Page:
Hillary Clinton has become the first mainstream presidential candidate to give unwavering support to same-sex marriage as a constitutional right afforded to all Americans.
"Hillary Clinton supports marriage equality and hopes the Supreme Court will come down on the side of same-sex couples being guaranteed that constitutional right," campaign spokeswoman, Adrienne Elrod, said in a statement to BuzzFeed on Wednesday.
No other formidable major party candidate has articulated their support for same-sex marriage during their presidential campaign. Furthermore, this marks the first time ever that a presidential candidate has taken such a clear, direct stance in favor of marriage equality, excepting President Barack Obama, who said he supported marriage equality during his 2012 re-election campaign.
Politicians rarely take stands that are unpopular or that could cost them votes. Clinton's current stance, markedly different from her stance in 2008 when, like Obama, she opposed same-sex marriage in favor of civil unions, is a sign of the times. It is also a sign that the 67-year-old candidate is listening and can definitely keep up with those times.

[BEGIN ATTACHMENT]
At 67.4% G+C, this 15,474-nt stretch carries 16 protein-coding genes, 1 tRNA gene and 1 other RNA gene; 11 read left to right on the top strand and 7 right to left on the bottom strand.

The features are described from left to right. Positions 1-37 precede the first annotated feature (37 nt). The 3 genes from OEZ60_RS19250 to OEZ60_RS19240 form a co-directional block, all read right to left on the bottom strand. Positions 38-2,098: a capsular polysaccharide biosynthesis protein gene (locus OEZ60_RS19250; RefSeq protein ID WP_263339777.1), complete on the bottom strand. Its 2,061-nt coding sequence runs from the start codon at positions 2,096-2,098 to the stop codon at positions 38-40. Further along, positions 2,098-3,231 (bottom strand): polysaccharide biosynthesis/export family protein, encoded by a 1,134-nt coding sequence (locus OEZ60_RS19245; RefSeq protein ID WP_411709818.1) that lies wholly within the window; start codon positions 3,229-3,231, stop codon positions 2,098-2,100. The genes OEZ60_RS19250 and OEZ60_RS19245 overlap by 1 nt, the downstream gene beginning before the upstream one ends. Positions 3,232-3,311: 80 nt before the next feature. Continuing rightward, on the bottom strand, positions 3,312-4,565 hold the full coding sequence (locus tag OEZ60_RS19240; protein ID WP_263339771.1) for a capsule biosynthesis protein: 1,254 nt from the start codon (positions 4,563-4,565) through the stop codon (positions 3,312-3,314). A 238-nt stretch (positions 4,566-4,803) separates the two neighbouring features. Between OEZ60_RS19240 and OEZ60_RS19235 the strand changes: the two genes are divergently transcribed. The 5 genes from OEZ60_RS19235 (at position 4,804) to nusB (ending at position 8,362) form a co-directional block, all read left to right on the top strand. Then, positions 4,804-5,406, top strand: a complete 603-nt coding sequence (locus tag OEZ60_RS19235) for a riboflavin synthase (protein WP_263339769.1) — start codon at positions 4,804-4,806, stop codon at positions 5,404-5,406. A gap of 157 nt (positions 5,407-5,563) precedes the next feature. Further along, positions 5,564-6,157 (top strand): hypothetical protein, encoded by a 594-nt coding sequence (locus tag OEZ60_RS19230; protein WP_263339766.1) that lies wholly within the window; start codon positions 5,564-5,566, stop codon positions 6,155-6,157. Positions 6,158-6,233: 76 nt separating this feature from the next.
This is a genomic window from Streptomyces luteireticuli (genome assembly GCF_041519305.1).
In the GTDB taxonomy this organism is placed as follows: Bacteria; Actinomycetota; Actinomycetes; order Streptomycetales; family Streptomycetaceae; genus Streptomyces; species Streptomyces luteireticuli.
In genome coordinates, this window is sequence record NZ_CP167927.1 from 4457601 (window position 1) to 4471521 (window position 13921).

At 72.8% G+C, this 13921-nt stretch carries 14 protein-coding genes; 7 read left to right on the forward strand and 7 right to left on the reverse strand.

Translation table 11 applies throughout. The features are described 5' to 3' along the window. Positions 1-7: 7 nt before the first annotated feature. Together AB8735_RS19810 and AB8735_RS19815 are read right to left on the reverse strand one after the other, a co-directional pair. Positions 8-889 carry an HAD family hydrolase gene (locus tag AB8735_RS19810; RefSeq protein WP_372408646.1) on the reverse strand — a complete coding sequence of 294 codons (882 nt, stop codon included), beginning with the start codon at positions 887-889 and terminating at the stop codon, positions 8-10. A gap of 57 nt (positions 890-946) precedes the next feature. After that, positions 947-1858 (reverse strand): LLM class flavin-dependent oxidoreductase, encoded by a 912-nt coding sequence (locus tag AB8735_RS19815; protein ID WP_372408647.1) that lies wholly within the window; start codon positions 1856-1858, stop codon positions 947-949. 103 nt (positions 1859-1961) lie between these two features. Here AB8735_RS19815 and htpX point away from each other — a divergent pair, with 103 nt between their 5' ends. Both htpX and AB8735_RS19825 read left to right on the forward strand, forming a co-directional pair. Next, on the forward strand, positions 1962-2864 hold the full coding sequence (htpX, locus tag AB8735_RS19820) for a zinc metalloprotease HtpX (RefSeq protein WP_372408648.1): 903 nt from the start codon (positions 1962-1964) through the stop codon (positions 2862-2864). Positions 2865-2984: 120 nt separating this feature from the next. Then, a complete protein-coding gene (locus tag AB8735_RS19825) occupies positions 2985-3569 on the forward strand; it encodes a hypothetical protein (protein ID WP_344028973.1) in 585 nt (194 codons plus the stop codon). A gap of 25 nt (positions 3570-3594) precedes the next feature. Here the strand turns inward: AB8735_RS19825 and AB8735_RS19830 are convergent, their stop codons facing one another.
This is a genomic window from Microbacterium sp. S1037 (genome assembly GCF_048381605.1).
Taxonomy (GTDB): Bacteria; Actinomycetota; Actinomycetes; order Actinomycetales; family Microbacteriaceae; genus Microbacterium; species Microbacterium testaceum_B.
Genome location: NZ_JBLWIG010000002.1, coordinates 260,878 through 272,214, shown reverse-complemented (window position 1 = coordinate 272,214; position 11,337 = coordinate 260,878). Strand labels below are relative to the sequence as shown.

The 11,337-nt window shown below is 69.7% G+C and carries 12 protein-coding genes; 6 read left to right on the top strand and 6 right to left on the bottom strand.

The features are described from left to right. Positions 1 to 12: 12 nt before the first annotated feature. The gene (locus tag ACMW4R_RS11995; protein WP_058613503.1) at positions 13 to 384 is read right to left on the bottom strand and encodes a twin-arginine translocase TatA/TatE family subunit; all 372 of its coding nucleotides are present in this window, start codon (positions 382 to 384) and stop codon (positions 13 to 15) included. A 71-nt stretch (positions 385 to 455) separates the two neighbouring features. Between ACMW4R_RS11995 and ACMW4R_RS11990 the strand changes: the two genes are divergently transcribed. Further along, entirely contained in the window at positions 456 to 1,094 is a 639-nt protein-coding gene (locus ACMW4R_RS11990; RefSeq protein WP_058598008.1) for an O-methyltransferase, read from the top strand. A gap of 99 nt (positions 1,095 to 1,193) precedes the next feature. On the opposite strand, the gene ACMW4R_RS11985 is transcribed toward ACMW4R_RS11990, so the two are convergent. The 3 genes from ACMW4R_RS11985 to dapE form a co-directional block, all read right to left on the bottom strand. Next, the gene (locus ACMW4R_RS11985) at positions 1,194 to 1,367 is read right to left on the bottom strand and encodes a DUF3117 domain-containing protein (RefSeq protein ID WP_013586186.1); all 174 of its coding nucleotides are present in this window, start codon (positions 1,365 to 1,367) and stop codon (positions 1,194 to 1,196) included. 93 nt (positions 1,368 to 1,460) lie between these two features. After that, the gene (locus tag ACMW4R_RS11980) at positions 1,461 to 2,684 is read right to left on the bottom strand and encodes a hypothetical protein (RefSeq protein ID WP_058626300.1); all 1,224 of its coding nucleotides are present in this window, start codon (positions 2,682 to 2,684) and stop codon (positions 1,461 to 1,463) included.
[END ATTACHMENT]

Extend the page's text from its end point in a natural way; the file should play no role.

Politicians should be able to "evolve." While some may mock Clinton, as they did Obama when he came out in support of marriage equality in 2012, her ability to "evolve" on this social issue indicates that she respects the American people, 60% of whom support same-sex marriage, according to a February 2015 poll. Besides which, a whopping 37 states have legalized same-sex marriage.
As a representative of the people, politicians should champion their constituents' values. Her support of same-sex marriage as a constitutional right not only reflects the basic role politicians play as democratic representatives of what the people want, but it reflects her own personal belief that the LGBT community is owed the same rights as straight people.
With the Supreme Court hearing what are likely its final cases on marriage equality beginning April 28, Clinton's pronouncement is a direct nudge at the court — because that's what elected representatives do.
As a presidential candidate contending for the first time that marriage is a "constitutional right," Clinton explicitly differentiates herself from her opponents (at least until she has a Democratic primary challenger) and proves that she, more than any other other candidate, really wants to be a champion for the people.
All the people.